The location also significantly impacts salary. Those working in major cities generally earn more, while tradesmen in regional areas earn less. Experience level is also a major factor, with apprentices starting on lower wages.
What is the hardest trade to learn?
Determining the most difficult trade is highly subjective, as each involves its own complexities and challenges. However, some of the trades commonly considered most difficult to master include:
Mastering electrical wiring, voltages, currents, and safety procedures to work on live circuits requires extensive training and experience. Fault finding can also be complex.
Plumbing involves technical knowledge of pipes, fittings, gases, and fluids. As well as the physical demands of working in tight spaces and varied environments.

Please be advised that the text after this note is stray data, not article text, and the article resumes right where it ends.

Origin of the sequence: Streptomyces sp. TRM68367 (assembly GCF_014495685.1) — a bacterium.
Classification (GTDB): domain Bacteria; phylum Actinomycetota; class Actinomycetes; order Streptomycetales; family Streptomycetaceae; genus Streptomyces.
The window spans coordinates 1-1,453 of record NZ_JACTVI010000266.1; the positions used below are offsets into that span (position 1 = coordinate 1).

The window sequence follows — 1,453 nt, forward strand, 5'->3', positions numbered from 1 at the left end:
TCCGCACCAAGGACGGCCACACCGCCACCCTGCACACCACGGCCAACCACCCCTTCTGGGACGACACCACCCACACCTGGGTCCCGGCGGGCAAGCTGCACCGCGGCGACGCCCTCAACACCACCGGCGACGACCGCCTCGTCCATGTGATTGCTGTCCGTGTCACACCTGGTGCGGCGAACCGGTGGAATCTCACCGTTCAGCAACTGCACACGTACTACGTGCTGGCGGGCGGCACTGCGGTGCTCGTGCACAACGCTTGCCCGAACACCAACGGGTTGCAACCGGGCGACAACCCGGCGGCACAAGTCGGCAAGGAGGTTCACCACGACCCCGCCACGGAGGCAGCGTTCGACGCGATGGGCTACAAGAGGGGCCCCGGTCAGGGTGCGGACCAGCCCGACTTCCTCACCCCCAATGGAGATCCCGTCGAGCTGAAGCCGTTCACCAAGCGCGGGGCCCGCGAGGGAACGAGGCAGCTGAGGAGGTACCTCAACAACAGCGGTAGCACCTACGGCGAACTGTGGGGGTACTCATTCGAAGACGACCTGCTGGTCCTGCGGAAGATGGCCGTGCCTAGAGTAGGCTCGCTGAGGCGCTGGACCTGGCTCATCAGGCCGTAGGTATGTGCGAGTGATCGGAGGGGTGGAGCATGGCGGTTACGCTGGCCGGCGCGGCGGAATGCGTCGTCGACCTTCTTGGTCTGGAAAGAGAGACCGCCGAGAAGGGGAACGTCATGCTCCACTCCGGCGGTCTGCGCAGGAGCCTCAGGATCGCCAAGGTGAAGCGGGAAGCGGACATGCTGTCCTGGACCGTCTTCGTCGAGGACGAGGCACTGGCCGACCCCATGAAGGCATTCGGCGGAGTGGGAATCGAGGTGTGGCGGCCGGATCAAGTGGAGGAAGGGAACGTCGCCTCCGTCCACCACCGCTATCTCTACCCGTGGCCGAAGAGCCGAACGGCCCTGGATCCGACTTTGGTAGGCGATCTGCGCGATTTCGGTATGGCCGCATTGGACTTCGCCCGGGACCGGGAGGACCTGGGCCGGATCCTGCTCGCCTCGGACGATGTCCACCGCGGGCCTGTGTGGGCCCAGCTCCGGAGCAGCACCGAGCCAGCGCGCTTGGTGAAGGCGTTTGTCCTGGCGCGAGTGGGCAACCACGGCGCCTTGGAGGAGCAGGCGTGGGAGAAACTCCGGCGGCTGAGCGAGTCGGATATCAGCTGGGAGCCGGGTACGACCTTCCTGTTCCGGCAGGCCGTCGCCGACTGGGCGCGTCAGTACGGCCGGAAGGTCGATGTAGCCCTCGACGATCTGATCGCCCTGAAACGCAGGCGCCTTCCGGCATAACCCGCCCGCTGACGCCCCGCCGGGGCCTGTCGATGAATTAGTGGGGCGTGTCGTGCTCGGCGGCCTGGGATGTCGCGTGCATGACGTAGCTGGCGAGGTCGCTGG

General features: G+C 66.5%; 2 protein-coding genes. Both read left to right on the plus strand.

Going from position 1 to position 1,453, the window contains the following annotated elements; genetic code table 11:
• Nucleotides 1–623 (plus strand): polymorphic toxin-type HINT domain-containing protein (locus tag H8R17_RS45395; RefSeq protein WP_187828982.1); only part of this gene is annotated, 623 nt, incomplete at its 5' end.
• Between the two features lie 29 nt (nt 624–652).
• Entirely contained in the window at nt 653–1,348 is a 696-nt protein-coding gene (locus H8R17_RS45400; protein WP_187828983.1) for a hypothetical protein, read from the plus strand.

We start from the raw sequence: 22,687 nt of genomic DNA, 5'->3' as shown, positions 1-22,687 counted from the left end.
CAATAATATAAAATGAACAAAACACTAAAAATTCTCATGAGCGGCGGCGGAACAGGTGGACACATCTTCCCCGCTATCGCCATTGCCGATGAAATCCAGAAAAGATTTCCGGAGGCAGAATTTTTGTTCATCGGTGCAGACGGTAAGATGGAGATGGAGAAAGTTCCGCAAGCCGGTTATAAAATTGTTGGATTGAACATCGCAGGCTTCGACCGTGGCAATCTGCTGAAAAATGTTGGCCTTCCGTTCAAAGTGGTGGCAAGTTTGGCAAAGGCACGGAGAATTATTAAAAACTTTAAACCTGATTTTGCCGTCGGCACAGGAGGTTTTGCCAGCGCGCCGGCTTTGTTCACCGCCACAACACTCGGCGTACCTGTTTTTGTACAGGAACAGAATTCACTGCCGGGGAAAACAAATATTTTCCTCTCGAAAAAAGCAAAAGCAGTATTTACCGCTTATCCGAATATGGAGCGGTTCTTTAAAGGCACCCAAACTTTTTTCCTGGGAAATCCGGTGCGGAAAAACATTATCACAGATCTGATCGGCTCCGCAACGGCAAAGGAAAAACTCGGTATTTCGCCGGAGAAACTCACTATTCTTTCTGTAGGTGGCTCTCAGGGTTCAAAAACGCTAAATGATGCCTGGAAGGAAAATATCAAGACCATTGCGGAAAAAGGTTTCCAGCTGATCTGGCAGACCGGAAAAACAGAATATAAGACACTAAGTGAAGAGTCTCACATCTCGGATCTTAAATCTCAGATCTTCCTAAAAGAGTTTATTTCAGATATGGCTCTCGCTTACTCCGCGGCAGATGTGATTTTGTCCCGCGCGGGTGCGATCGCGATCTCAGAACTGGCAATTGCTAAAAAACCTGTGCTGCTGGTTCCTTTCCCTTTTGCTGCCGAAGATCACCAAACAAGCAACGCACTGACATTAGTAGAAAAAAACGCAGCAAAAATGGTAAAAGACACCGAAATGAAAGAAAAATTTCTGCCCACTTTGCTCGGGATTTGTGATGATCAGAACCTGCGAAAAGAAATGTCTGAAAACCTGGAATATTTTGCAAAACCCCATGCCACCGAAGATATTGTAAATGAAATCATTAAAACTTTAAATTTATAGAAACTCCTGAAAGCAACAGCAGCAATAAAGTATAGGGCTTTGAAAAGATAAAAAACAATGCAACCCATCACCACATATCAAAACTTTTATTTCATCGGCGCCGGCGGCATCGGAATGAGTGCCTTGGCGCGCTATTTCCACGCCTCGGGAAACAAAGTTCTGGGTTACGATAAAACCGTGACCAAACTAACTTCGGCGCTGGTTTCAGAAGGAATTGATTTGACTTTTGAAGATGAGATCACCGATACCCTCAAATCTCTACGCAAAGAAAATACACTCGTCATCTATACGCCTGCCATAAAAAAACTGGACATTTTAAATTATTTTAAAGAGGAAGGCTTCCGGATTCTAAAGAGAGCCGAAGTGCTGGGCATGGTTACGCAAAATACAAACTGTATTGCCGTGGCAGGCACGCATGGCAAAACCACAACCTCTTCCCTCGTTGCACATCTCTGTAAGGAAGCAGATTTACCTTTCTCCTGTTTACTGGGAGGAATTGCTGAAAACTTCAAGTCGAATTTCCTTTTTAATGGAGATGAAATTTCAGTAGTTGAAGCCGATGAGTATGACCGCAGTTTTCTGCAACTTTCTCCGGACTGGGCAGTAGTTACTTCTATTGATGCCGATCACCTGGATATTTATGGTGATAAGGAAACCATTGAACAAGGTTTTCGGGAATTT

Understanding complex cooling and HVAC systems, gases, pressures, and electronics requires an aptitude for technical problem-solving.
Installing and maintaining lifts, elevators, and escalators is highly demanding given safety requirements and complex mechanical, hydraulic, and electrical systems.
Laying bricks and masonry to very fine tolerances is physically demanding. Understanding structural engineering principles is also key.
A high degree of precision and spatial awareness is needed to work across many carpentry tasks from framing to cabinets and fine woodworking.
Being responsible for repairing and maintaining heavy diesel vehicles and equipment is a challenging task. A 4-year diesel fitting apprenticeship teaches the skills to diagnose and fix engines, steering, brakes, electrics, and more. Ongoing training is needed to stay up-to-date with changing technology.
Overall, the trades requiring the highest levels of technical knowledge, problem-solving ability, spatial skills, and precision are likely the most difficult to master. However, a commitment to apprenticeship and on-the-job training is essential no matter the chosen trade.
Which tradie skills are most in demand in Australia currently?